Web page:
Of course, these tales were naturals for the movies, and, the first cinematic foray was in McNeile’s native Britain, as a 1922 silent starring Carlyle Blackwell.

But it was the folks at Goldwyn, in 1929, looking for a suitable talkie to sound launch their star Ronald Colman, that sealed the filmic deal for Drummond.  The smash success of BULLDOG DRUMMOND led to an eventual 1934 Colman sequel (this time for Darryl Zanuck’s newly christened 20th Century Pictures), before diving head-first into a B-movie series (albeit an entertaining one) at Paramount.

Drummond emerged again in 1951 in the UK with Walter Pidgeon in the role (now an aging, but nonetheless rapacious, Bulldog, coming out of retirement).

The derring-do, and, frankly, often cruel, tactics employed by Drummond, including his chauvinistic predilection for womanly companionship (on both sides of the law) made the character a perfect embryonic run-through for James Bond (with Bulldog likely being an Ian Fleming inspiration); Drummond, himself, was fashioned after characters populating the works of Edgar Wallace (most notably, 1906’s The Four Just Men) – a favorite of author McNeile.

Thus, it’s not surprising that a suave, Playboy Magazine-Drummond surfaced in the 1960s in a rousing duo of Bond-like adventures, featuring the excellent actor Richard Johnson in the role.

Sadly, today, few are familiar with Bulldog Drummond, save detective story fans and ardent classic movie buffs.  Perhaps this recommended Warner Archive release will encourage the more sophisticated armchair sleuth to pursue the matter further (I would personally love to get my hands on the books, long out of print).


1929’s BULLDOG DRUMMOND is very nearly a Samuel Goldwyn experimental foray into the new audio technology.  Not that he was so concerned about science, but he was worried about the fate of one of his biggest stars, Ronald Colman.  DRUMMOND, what the Brits refer to as a “ripping yarn,” turned out to be an ideal vehicle for the silent screen heartthrob.  Unlike the negative word of mouth (most of it bosh) that plagued Colman’s quasi-mentor Jack Gilbert, the English matinee idol aced the talkie conversion with ease.  Millions of females dubbed his vocalizing as “dreamy.”  Thus, Goldwyn could breathe a sigh of relief (not so much for Colman’s frequent romantic teammate Vilma Banky, who didn’t make the speaking cut).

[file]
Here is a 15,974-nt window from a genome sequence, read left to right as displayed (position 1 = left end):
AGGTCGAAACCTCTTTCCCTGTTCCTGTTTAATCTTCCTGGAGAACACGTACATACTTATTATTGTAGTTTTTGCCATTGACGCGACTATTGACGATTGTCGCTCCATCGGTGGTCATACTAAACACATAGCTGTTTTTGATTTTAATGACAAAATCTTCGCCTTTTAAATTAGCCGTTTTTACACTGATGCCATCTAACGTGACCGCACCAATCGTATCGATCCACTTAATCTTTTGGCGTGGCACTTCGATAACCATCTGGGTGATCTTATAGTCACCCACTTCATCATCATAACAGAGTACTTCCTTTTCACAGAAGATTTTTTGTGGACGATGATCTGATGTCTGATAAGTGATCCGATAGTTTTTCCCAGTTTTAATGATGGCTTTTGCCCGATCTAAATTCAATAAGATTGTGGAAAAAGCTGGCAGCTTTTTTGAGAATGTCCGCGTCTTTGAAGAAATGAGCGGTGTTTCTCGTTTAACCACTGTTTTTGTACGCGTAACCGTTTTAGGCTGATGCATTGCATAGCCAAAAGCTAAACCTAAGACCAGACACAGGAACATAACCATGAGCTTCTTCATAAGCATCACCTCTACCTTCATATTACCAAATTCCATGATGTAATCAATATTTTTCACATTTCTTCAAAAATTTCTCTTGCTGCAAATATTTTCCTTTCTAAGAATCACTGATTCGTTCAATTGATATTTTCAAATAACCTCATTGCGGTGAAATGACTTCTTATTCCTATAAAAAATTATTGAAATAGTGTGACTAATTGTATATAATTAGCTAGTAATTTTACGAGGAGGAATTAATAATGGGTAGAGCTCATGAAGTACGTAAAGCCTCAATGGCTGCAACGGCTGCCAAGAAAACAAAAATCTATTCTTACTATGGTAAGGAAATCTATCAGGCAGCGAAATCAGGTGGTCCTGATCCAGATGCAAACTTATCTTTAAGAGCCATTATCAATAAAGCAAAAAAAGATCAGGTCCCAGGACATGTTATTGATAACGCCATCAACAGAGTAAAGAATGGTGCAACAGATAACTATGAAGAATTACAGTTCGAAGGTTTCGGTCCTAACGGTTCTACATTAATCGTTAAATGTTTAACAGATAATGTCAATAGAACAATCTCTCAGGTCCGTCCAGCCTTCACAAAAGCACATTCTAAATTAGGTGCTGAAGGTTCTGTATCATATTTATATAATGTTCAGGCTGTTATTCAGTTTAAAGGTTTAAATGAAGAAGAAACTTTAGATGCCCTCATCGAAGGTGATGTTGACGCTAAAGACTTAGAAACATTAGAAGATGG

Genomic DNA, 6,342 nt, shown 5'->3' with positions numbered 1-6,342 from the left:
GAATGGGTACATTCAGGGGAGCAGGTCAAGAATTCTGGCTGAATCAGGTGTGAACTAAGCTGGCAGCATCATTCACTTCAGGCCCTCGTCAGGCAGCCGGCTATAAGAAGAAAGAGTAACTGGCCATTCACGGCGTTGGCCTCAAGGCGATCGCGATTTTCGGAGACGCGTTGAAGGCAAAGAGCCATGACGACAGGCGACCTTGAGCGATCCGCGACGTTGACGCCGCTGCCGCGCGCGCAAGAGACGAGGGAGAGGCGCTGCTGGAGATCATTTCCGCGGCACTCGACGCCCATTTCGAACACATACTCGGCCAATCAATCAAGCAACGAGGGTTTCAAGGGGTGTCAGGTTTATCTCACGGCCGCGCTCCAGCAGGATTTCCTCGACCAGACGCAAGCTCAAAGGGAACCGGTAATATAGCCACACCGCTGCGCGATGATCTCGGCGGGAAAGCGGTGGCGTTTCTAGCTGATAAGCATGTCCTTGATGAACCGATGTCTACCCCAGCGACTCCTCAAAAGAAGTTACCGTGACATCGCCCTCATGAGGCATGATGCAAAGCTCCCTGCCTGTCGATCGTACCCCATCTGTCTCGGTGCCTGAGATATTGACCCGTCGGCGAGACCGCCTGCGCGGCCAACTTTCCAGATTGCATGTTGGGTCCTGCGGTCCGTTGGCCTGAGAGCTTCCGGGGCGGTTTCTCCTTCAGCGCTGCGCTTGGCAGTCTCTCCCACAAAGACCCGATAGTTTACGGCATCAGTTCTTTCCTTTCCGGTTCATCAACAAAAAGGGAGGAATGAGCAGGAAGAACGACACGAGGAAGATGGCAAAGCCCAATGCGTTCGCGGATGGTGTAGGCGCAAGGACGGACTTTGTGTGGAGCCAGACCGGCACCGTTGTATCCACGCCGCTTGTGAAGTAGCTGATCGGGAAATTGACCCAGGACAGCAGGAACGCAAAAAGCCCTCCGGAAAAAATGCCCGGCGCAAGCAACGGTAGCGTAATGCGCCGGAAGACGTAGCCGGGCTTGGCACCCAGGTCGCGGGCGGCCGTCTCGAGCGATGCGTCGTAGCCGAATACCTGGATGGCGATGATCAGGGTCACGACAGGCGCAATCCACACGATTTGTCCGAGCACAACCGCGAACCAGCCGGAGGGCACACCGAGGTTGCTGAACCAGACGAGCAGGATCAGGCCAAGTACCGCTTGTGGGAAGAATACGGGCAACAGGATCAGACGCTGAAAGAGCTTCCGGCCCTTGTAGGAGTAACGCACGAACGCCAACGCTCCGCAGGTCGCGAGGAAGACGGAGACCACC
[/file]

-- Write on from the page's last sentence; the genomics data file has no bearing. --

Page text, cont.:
But BULLDOG DRUMMOND succeeds on many levels.  Unlike the dregs Metro unearthed for Gilbert, DRUMMOND is a first-rate project, loaded with action, suspense, romance and snarky humor.

The picture, following ridiculously wealthy ex-military man Hugh Drummond and his quest to squelch being bored, takes him on a road to danger, loaded with evil speed bumps, personified by monstrous rogues (Lawrence Grant, Montagu Love and Lilyan Tashman) residing in a Caligari-esque world of fantastic set decor (William Cameron Menzies functioned as an assistant director/designer).  The picture is magnificently photographed by Gregg Toland and George Barnes (no more needs to be said).  The direction, by F. Richard Jones, is fairly fluid for a 1929 talker, and the movie uses the then-rarity of background music (composed by Hugo Riesenfeld) more than efficiently.  Best of all is the appendage to the scenario by Wallace Smith; unlike so many 1920s sound efforts, the crackle is not on the track, but comes via the beautifully constructed dialog by Sidney Howard.  The witty asides are equally reinforced by inventive use of sound effects – an “ooo-and-ah” big deal in 1929.

Aside from Colman’s bravura speaking debut, the performances are wonderful, particularly those of Tashman, Claud Alister, Wilson Benge and, finally, the appearance of a gorgeous teenaged Joan Bennett (her character, Phyllis Benton, would remain Drummond’s perennial fiancée for the subsequent adventures, both in print and on the screen).

The picture opens in a stodgy men’s club, where one literally hears a pin drop (well, a spoon), much to the displeasure of the crypt’s members (“The eternal din in this club is an outrage!”).  We light upon a lethargic Hugh Drummond, who, taking his pal Algy’s suggestion to heart (why not advertise for adventure?) does so with gusto and verve (“Demobilized officer finding peace unbearably tedious would welcome any excitement.  Legitimate, if possible, but crime of humorous description, no objection.”).

Soon, beautiful Bennett enters his life, beseeching the debonair man about town to help rescue her drugged and kidnapped uncle (Charles Sellon), held captive in a desolate, rural sanitarium replete with its own torture chamber.